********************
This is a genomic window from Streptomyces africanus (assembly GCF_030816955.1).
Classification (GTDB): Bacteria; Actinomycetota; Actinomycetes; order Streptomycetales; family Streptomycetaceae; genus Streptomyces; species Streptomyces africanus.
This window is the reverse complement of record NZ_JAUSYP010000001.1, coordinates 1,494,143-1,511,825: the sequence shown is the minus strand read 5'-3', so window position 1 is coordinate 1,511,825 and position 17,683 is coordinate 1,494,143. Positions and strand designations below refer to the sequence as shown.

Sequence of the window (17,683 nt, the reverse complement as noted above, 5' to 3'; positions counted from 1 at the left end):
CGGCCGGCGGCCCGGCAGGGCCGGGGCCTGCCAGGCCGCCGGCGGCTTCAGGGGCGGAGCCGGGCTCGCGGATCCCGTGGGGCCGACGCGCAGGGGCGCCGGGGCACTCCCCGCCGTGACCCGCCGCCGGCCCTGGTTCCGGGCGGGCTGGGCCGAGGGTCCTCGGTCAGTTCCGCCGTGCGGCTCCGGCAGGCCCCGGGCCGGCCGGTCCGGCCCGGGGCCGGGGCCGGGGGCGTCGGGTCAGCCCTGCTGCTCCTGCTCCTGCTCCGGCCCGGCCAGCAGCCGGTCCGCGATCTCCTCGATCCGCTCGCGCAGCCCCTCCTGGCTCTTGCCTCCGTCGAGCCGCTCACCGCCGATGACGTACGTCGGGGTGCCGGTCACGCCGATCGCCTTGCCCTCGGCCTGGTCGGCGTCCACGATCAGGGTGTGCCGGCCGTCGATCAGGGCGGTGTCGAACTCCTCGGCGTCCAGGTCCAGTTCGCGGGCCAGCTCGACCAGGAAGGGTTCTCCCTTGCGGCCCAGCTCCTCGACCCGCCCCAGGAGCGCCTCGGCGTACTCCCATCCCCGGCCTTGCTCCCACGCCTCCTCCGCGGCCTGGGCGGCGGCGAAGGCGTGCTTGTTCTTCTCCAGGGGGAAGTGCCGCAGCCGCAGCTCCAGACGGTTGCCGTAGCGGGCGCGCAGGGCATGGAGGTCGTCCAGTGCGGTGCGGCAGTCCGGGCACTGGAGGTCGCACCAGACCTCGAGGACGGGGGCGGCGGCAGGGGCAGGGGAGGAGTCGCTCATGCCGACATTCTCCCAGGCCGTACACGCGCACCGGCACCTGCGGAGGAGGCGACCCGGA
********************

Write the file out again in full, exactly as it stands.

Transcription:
This is a genomic window from Streptomyces africanus (assembly GCF_030816955.1).
Classification (GTDB): Bacteria; Actinomycetota; Actinomycetes; order Streptomycetales; family Streptomycetaceae; genus Streptomyces; species Streptomyces africanus.
This window is the reverse complement of record NZ_JAUSYP010000001.1, coordinates 1,494,143-1,511,825: the sequence shown is the minus strand read 5'-3', so window position 1 is coordinate 1,511,825 and position 17,683 is coordinate 1,494,143. Positions and strand designations below refer to the sequence as shown.

Sequence of the window (17,683 nt, the reverse complement as noted above, 5' to 3'; positions counted from 1 at the left end):
CGGCCGGCGGCCCGGCAGGGCCGGGGCCTGCCAGGCCGCCGGCGGCTTCAGGGGCGGAGCCGGGCTCGCGGATCCCGTGGGGCCGACGCGCAGGGGCGCCGGGGCACTCCCCGCCGTGACCCGCCGCCGGCCCTGGTTCCGGGCGGGCTGGGCCGAGGGTCCTCGGTCAGTTCCGCCGTGCGGCTCCGGCAGGCCCCGGGCCGGCCGGTCCGGCCCGGGGCCGGGGCCGGGGGCGTCGGGTCAGCCCTGCTGCTCCTGCTCCTGCTCCGGCCCGGCCAGCAGCCGGTCCGCGATCTCCTCGATCCGCTCGCGCAGCCCCTCCTGGCTCTTGCCTCCGTCGAGCCGCTCACCGCCGATGACGTACGTCGGGGTGCCGGTCACGCCGATCGCCTTGCCCTCGGCCTGGTCGGCGTCCACGATCAGGGTGTGCCGGCCGTCGATCAGGGCGGTGTCGAACTCCTCGGCGTCCAGGTCCAGTTCGCGGGCCAGCTCGACCAGGAAGGGTTCTCCCTTGCGGCCCAGCTCCTCGACCCGCCCCAGGAGCGCCTCGGCGTACTCCCATCCCCGGCCTTGCTCCCACGCCTCCTCCGCGGCCTGGGCGGCGGCGAAGGCGTGCTTGTTCTTCTCCAGGGGGAAGTGCCGCAGCCGCAGCTCCAGACGGTTGCCGTAGCGGGCGCGCAGGGCATGGAGGTCGTCCAGTGCGGTGCGGCAGTCCGGGCACTGGAGGTCGCACCAGACCTCGAGGACGGGGGCGGCGGCAGGGGCAGGGGAGGAGTCGCTCATGCCGACATTCTCCCAGGCCGTACACGCGCACCGGCACCTGCGGAGGAGGCGACCCGGA